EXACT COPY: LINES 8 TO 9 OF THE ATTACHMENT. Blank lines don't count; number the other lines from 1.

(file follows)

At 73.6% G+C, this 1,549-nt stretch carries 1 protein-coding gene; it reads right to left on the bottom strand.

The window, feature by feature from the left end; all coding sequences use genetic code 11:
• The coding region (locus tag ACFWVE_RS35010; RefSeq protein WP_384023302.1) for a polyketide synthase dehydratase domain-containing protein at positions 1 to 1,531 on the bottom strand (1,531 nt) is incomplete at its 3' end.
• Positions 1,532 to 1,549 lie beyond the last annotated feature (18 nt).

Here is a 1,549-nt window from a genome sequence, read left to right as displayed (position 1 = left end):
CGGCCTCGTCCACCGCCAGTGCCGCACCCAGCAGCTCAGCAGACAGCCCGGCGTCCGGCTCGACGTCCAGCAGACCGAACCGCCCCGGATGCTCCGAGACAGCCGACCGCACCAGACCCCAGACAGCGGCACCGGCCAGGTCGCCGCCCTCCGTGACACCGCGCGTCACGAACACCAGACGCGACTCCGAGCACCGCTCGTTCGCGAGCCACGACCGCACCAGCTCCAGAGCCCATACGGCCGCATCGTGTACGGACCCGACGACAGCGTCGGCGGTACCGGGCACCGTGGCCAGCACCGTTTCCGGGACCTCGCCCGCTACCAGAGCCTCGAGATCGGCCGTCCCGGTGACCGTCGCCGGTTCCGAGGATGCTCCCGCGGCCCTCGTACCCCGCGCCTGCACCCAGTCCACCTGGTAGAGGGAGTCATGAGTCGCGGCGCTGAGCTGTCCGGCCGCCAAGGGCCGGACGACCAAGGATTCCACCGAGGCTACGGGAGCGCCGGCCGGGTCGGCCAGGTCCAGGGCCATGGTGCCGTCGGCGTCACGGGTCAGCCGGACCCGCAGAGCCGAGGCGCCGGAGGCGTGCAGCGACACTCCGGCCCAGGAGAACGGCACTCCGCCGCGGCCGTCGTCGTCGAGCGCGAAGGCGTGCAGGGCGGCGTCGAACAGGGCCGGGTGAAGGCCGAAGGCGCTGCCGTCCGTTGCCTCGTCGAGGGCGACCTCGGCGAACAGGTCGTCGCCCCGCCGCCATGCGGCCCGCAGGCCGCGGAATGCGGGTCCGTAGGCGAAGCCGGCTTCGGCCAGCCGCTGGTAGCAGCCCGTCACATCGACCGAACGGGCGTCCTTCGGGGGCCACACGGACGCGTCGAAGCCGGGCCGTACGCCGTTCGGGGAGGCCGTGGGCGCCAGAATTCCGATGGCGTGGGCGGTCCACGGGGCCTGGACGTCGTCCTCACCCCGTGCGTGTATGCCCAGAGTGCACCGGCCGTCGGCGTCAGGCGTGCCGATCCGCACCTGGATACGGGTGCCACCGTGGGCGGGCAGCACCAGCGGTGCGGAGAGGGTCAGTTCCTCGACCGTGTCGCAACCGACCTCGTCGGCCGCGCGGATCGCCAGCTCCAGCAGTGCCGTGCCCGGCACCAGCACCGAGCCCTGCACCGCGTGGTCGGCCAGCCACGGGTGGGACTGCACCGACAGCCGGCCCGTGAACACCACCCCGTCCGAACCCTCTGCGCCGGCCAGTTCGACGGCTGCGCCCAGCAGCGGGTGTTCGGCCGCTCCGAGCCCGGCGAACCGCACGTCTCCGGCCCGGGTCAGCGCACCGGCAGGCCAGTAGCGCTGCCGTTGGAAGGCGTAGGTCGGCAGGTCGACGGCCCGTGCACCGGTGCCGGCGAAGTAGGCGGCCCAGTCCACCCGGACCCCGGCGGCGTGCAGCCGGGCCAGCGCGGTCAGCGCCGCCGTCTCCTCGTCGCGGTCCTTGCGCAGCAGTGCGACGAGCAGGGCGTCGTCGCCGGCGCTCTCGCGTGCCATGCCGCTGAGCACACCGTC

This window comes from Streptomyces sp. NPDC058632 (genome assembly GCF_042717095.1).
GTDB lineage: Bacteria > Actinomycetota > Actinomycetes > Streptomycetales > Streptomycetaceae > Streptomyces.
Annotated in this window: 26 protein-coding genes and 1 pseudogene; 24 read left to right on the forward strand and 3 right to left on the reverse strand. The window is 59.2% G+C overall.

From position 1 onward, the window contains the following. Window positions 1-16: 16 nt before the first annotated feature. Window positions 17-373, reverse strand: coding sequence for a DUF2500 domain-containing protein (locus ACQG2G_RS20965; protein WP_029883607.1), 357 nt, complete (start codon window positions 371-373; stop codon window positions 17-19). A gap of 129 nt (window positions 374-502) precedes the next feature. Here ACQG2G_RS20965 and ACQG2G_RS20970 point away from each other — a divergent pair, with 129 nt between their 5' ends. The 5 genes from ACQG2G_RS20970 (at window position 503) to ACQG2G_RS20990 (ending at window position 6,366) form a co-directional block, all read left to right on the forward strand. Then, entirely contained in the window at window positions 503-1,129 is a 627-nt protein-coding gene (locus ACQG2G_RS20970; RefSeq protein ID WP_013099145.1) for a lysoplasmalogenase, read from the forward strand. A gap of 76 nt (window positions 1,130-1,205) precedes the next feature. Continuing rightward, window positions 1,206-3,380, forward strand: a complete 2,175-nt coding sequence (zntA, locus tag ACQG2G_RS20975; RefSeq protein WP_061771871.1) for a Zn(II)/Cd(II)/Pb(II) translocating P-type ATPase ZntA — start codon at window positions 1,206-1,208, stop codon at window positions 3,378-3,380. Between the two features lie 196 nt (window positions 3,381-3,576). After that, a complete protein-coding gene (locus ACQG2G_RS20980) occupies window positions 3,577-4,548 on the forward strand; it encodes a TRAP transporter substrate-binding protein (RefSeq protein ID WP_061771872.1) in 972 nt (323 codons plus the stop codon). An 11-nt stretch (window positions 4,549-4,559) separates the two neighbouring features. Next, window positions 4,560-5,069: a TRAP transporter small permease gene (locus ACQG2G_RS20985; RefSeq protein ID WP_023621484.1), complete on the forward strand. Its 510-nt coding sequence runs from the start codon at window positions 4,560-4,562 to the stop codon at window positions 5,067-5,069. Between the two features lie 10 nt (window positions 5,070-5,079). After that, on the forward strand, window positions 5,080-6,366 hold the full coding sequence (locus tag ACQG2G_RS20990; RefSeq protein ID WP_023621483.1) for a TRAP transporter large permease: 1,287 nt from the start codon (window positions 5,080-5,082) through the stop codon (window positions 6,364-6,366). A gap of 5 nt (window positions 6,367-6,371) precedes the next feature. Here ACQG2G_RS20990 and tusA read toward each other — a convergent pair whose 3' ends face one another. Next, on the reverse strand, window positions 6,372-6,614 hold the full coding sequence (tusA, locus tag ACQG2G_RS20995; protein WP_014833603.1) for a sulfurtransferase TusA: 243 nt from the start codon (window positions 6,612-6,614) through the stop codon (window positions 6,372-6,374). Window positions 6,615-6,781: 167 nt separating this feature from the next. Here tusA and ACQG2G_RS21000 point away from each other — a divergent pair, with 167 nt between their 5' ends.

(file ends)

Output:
GTDB lineage: Bacteria > Actinomycetota > Actinomycetes > Streptomycetales > Streptomycetaceae > Streptomyces.
Annotated in this window: 26 protein-coding genes and 1 pseudogene; 24 read left to right on the forward strand and 3 right to left on the reverse strand. The window is 59.2% G+C overall.